RNAi case study: downregulation of MTA1 expression by an RNAi approach can lead to ER α re-expressed in ER-negative breast cancer cell line MDA-MB-231, the decrease of the protein levels of MMP-9 and CyclinD1, as well as reduced tumor cell invasion and proliferation. More cells were blocked in G0/G1 phase (P < 0.05). The silencing effect of MTA1 could effectively inhibit the invasion and proliferation of MDA-MB-231 cells. shRNA interference against MTA1 may have potential therapeutic utility in human breast cancer [2].


RNAi literature case: down regulation of MTA1 expression by an RNAi approach can lead to ER α Re expressed in Er negative breast cancer cell line MDA-MB-231, and decreased the protein levels of MMP-9 and CyclinD1, as well as reduced tumor cell invasion and proliferation, more cells were blocked in G0 / G1 phase (P < 0.05). The silencing effect of MTA1 could effectively inhibit the invasion and proliferation of MDA-MB-231 cells. ShRNA interference against MTA1 may have potential therapeutic utility in human breast cancer [2].

2) Challenge the probability. If the interference effect is not good, but the gene is also just lethal with some probability, you can try isolating more clones to see if you can be fortunate to obtain homozygotes. If no homozygote is obtained but a KO heterozygote or KO pool, you can also detect the expression of the cells. Sometimes KO heterozygotes also have a phenotype that is available for publication.

KO heterozygotes case study: NAT10 is a nucleolar protein containing an acetyltransferase domain and a tRNA binding domain with histone acetylation activity. NAT10 is involved in the regulation of human telomerase reverse transcriptase. This gene is an essential gene in the vast majority of tumor cells and the knockout of this gene leads to cell death. One of the researchers used CRISPR technology to perform knockout in LoVo cells and the KO heterozygote (NAT10+/-) was obtained and performed with immunofluorescence, Western blotting, and sequencing validation. Compared to control cells (LoVo), NAT10+/ cells showed reduced MN formation, i.e. downregulation of NAT10 expression can inhibit colorectal cancer progression [3].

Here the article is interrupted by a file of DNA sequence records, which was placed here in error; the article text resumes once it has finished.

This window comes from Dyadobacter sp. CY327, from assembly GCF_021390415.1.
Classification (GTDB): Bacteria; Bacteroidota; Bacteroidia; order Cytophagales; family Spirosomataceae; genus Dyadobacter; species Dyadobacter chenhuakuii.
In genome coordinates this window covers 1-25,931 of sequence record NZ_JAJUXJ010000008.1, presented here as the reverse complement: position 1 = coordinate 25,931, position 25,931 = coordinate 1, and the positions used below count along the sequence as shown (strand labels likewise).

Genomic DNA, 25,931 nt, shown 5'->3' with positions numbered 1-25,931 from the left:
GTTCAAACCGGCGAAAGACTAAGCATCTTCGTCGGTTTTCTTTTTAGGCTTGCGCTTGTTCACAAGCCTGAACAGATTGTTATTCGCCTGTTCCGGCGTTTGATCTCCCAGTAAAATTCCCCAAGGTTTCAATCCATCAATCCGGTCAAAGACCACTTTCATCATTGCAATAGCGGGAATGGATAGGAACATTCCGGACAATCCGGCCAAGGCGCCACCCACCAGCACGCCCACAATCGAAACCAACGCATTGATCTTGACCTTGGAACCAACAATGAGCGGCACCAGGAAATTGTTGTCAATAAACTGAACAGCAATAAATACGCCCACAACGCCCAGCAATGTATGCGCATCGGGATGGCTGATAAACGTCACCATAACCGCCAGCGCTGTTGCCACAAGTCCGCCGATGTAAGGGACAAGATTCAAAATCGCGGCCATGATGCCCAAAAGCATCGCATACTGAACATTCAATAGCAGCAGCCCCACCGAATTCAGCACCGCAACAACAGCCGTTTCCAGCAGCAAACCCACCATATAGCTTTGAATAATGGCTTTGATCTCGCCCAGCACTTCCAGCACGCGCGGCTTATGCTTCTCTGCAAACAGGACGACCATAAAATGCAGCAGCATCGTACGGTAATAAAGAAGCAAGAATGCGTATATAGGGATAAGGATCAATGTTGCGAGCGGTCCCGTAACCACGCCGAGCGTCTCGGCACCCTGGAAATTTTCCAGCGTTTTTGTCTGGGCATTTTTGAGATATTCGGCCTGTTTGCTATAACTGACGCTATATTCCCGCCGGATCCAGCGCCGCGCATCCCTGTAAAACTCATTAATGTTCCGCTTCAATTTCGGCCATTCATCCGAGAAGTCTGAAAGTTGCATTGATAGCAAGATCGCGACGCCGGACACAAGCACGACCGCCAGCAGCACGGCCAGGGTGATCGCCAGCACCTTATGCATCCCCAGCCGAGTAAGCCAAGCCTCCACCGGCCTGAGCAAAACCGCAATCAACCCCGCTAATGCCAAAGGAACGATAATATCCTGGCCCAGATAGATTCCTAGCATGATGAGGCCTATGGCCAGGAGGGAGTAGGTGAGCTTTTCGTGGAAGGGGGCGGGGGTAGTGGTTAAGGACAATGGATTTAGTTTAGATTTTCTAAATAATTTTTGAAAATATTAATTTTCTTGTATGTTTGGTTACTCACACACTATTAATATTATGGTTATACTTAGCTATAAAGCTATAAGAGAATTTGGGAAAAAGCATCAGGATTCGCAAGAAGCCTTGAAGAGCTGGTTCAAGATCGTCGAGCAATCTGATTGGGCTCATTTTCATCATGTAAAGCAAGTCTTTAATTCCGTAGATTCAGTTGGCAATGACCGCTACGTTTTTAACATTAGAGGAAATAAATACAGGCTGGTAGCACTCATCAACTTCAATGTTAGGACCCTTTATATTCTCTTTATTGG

Figure 4. Downregulation of NAT10 expression reduced MN formation


Here is a supplementary tip, by adding some special supplements to the media to additionally replenish the nutrients needed for cell growth, the cells with the essential gene knocked out (that induces lethal) can grow and proliferate normally. Until the cells expand to sufficient amounts, the special supplements can be withdrawn and the cells can be used for functional validation experiments. For example, after the knockout of the DHODH in leukemia cell lines, the cells require ~100µM uridine added to the culture medium to maintain cell growth [4].